Custody, whether joint or sole, will be awarded to the father or the mother or both based on the best interests of the children. With each petition filed with minor children, the parties must also have a proposed parenting plan to be approved by the court. The objectives of the permanent parenting plan are to: (1) Provide for the child's physical care; (2) Maintain the child's emotional stability; (3) Provide for the child's changing needs as the child grows and matures, in a way that minimizes the need for future modifications to the permanent parenting plan; (4) Set forth the authority and responsibilities of each parent with respect to the child (5) Minimize the child's exposure to harmful parental conflict; (6) Encourage the parents to meet their responsibilities to their minor children through agreements in the permanent parenting plan, rather than by relying on judicial intervention; and (7) To otherwise protect the best interests of the child. (Revised Code of Washington - Title 26 - Chapters: 26.09.181, 26.09.220)
Washington Child Support:
Written findings of fact supported by the evidence. An order for child support shall be supported by written findings of fact upon which the support determination is based and shall include reasons for any deviation from the standard calculation and reasons for denial of a party's request for deviation from the standard calculation. The court shall enter written findings of fact in all cases whether or not the court: (a) Sets the support at the presumptive amount, for combined monthly net incomes below five thousand dollars; (b) sets the support at an advisory amount, for combined monthly net incomes between five thousand and seven thousand dollars; or (c) deviates from the presumptive or advisory amounts. Completion of worksheets. Worksheets in the form developed by the administrative office of the courts shall be completed under penalty of perjury and filed in every proceeding in which child support is determined. The court shall not accept incomplete worksheets or worksheets that vary from the worksheets developed by the Administrative Office of the Courts. Tax returns for the preceding two years and current pay stubs shall be provided to verify income and deductions. Other sufficient verification shall be required for income and deductions which do not appear on tax returns or pay stubs. Reasons for deviation from the standard calculation include but are not limited to the following: (a) Sources of income and tax plannings, (b) Nonrecurring income. (c) Debt and high expenses. (d) Residential schedule. (e) Children from other relationships. (Revised Code of Washington - Title 26 - Chapters: 26.09.040, 26.09.050, 26.09.100, 26.09.120)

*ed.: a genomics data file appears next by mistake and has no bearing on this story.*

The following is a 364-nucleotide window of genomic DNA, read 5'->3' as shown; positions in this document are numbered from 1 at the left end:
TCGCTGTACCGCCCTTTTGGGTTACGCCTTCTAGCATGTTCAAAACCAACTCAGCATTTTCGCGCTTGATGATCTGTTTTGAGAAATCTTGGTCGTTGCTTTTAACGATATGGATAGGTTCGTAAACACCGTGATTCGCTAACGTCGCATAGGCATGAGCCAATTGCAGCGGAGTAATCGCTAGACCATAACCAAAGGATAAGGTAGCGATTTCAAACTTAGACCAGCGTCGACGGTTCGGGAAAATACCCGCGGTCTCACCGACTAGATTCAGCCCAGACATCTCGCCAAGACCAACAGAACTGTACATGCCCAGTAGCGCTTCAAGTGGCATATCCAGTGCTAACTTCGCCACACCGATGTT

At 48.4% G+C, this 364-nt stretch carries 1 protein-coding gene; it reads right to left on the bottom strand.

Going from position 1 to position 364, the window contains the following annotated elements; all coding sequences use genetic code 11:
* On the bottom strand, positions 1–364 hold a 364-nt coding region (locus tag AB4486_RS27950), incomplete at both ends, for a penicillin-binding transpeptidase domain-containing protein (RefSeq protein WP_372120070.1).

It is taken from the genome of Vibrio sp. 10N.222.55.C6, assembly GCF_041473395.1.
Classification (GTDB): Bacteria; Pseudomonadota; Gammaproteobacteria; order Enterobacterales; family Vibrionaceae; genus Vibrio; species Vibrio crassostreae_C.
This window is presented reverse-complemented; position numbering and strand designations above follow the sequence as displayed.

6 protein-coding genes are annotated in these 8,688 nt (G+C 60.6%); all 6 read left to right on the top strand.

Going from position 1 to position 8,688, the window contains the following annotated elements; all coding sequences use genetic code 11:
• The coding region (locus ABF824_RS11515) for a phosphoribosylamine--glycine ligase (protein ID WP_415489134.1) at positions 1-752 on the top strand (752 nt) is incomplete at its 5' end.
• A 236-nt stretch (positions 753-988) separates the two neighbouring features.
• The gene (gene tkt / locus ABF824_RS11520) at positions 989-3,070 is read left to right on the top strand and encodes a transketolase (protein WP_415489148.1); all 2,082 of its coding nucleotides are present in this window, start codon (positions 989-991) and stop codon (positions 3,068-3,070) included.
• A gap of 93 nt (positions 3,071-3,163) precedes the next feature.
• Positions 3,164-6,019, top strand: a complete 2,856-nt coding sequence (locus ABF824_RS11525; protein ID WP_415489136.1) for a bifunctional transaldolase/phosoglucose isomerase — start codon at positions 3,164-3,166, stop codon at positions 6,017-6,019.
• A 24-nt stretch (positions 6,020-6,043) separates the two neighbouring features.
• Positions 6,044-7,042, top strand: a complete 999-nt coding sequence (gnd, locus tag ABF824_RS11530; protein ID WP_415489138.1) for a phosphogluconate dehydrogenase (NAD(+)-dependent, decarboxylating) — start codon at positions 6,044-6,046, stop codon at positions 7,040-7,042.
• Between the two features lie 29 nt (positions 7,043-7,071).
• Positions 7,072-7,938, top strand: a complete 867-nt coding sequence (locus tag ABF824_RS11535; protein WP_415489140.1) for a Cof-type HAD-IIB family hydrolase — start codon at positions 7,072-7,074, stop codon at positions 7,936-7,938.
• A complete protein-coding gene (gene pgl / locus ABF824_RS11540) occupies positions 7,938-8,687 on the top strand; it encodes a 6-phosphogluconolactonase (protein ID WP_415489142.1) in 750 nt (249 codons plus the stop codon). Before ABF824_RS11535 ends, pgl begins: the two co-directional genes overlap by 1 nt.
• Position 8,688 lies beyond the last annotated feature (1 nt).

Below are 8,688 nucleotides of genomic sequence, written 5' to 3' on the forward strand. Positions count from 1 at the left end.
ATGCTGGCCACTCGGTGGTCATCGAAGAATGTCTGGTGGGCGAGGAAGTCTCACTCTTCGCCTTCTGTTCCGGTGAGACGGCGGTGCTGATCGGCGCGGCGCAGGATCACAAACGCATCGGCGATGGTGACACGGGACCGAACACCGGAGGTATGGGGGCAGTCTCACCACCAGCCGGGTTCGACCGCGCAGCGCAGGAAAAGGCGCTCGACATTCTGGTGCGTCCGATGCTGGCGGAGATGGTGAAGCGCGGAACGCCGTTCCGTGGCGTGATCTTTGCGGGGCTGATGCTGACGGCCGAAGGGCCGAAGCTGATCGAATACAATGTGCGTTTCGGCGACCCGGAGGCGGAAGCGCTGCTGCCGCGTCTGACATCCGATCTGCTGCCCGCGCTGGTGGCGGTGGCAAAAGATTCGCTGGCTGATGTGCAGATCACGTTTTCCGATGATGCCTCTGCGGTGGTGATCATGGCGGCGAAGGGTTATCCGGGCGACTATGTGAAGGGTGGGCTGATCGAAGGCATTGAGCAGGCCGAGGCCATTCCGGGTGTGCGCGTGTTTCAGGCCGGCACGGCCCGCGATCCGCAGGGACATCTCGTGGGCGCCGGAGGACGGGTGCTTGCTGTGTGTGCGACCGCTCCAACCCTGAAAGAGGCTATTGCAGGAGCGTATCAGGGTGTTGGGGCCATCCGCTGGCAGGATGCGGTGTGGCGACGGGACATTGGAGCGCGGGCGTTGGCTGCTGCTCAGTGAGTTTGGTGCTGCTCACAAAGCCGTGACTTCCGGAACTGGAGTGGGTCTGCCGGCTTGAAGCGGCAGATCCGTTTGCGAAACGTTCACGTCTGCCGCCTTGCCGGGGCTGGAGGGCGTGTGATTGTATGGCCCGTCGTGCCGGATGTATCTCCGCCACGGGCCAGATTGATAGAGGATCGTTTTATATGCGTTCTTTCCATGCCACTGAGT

How Do I Know if I Should File in Washington?
One would typically file for divorce in the state in which he or she or his or her spouse resides. If you have recently moved to a new state and wish to file in that new state, you may have to establish residency prior to filing.
If you are in the military and are stationed on a base outside your residency state, you typically are able to file in that state or in your residency state.
If you are in the military and are stationed overseas, you would typically file in your home residency state.
Can I Use 3StepDivorceTM if I Have Children?
Yes. The system and your documents will address all the issues regarding your children such as, but not limited to; custody arrangements, visitation and time-sharing, child support, and medical coverage.
How Much Are the Washington Filing and/or Court Fees?
The filing and/or court fees are not included in our fee and typically range from $50.00 to $350.00 in total depending on your location of filing and whether or not you have children. The 3StepDivorce service will typically help you yield the lowest filing fee for you because both you and your spouse are in agreement.
How Long Will the Process Take in Washington?
The process takes an average of less than 1 hour to answer the required questions and generate the documents. Once you file your documents with the court according the filing procedures, the length of time will vary depending on the number of cases in front of yours. Each court has only one or just a few Judges, Masters, or Referees to review all the pending cases.
Should I File or Should My Spouse File?
As a rule of thumb, for uncontested divorces, the spouse who really wants the divorce to be finalized typically does the filing.
Where and How Do I File My Documents?
The documents are filed at your local county courthouse in the family law or domestic relations division or department. Inside your account you will receive step-by-step filing procedures.